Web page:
• Infura: We pass our Infura endpoint here with our key. This can be changed to whatever endpoint service you're using or a url to your own node.

Migrations

The migrations are special scripts for you to define how to deploy a smart contract. This is particularly useful if you have multiple contracts to deploy which depend on each other or if you need to call functions on any contracts after the deployment.

Check out the migrations link here for the full documentation on how to use them.

require("dotenv").config();
const HDWalletProvider = require("@truffle/hdwallet-provider");

const { MNEMONIC, INFURA_API_KEY } = process.env;
const kovanUrl = `https://kovan.infura.io/v3/${INFURA_API_KEY}`;
const mainnetUrl = `https://mainnet.infura.io/v3/${INFURA_API_KEY}`;

module.exports = {
  networks: {
    development: {
      host: "127.0.0.1",
      port: 7545,
      network_id: "*",
    },
    mainnet: {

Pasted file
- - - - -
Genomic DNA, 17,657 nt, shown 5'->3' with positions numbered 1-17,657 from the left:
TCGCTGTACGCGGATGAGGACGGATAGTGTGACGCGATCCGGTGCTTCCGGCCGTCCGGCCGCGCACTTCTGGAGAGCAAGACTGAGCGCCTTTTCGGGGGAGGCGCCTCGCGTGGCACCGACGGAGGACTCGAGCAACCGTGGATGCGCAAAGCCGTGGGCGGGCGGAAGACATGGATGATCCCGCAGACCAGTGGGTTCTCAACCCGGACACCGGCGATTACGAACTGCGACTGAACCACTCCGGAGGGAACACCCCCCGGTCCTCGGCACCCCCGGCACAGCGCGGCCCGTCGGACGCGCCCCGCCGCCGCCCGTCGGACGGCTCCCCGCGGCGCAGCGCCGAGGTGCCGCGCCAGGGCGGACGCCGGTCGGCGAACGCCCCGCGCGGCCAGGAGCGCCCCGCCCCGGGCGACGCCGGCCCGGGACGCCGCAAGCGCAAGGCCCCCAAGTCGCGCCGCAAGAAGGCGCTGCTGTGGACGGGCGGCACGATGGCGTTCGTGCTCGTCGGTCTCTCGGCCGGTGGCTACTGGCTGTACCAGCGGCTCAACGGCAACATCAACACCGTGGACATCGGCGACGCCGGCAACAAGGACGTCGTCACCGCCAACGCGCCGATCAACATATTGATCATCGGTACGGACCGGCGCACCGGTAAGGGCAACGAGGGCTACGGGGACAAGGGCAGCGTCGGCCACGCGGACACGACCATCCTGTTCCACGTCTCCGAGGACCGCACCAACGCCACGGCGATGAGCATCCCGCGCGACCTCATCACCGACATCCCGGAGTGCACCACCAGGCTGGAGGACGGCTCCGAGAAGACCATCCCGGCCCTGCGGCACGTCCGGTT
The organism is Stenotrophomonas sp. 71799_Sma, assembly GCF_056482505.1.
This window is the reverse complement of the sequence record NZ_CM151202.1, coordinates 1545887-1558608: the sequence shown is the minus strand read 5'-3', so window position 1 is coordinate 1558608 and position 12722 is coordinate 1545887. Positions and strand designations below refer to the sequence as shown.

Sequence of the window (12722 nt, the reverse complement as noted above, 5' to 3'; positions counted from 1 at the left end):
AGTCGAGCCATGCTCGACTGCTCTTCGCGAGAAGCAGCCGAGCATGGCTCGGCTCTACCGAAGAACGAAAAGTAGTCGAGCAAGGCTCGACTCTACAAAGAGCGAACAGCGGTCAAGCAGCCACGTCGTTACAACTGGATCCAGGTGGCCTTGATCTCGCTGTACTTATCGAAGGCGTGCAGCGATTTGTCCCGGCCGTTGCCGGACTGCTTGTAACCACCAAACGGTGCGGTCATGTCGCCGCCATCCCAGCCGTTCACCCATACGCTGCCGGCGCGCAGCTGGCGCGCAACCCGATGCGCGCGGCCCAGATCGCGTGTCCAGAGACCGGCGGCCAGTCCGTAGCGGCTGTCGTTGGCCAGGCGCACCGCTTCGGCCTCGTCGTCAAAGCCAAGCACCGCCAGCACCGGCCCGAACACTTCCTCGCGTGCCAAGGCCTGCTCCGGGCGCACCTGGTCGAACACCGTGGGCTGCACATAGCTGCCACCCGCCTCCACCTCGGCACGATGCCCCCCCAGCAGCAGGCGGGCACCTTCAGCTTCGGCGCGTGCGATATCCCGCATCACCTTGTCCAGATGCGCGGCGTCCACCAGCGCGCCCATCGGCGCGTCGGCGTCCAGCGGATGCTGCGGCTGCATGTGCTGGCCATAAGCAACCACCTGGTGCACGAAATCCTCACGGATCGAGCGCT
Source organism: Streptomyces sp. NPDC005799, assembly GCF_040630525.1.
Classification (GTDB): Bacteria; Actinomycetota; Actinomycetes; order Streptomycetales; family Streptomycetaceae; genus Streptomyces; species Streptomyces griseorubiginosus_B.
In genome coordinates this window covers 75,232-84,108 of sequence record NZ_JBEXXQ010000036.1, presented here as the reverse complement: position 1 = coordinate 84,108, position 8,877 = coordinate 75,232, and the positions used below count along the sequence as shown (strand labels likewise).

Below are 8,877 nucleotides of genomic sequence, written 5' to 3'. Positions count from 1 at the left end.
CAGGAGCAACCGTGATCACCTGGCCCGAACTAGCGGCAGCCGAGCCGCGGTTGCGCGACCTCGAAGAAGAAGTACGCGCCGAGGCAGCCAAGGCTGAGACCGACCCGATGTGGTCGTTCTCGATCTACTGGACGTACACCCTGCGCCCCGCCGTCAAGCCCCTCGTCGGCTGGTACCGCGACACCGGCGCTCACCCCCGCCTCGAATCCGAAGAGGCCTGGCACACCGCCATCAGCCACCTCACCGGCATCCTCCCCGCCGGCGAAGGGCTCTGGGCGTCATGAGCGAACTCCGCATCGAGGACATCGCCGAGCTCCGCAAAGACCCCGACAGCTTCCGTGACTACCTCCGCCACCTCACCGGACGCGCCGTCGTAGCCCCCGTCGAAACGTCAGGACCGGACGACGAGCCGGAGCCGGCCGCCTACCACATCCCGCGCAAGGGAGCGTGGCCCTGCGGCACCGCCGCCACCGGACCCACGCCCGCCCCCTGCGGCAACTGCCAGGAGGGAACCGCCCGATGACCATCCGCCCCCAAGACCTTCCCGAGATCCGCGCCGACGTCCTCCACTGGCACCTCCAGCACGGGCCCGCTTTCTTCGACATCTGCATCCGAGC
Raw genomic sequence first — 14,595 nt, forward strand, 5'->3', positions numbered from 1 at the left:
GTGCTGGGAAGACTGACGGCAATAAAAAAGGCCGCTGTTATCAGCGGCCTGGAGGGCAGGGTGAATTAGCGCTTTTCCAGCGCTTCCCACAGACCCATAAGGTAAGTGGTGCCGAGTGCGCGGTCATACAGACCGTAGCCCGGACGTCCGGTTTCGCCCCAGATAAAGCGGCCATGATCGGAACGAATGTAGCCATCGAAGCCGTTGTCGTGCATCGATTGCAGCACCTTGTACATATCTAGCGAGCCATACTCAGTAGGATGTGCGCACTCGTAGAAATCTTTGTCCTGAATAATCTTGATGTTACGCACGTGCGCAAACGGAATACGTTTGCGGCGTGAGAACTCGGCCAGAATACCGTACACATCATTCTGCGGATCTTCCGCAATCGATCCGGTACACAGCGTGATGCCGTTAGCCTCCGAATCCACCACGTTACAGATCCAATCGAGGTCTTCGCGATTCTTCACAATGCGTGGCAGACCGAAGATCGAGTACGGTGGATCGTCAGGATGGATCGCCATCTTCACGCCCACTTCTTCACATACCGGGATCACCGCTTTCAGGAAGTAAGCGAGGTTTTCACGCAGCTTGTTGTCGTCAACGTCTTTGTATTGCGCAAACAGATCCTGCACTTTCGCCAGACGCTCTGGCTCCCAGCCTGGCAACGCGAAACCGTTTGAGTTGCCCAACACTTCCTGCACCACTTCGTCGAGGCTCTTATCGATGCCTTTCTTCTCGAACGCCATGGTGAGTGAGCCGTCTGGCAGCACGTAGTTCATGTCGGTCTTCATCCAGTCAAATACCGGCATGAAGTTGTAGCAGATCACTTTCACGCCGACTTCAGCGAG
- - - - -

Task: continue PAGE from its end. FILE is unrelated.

provider: () => new HDWalletProvider(MNEMONIC, mainnetUrl),
      network_id: 1,
    },
    kovan: {
      provider: () => new HDWalletProvider(MNEMONIC, kovanUrl),
      network_id: 42,
    },
  },
  compilers: {
    solc: {
        version: "0.8.4",
        optimizer: { enabled: true, runs: 200 }
    },
  },
};
var MyContract = artifacts.require("MyContract");

module.exports = deployer => {
  deployer.then(async () => {
    await deployer.deploy(MyContract, param1, param2);
    const myContract = await MyContract.deployed();
    await myContract.changeOwnership(multiSigAddress);
  });
};
Here you can see a typical migrations script that utilizes the async/await syntax. After the deployment we transfer the ownership to an already deployed multisig contract.


Check out the migrations link here for the full documentation on how to use them.

Downsides of using Truffle for mainnet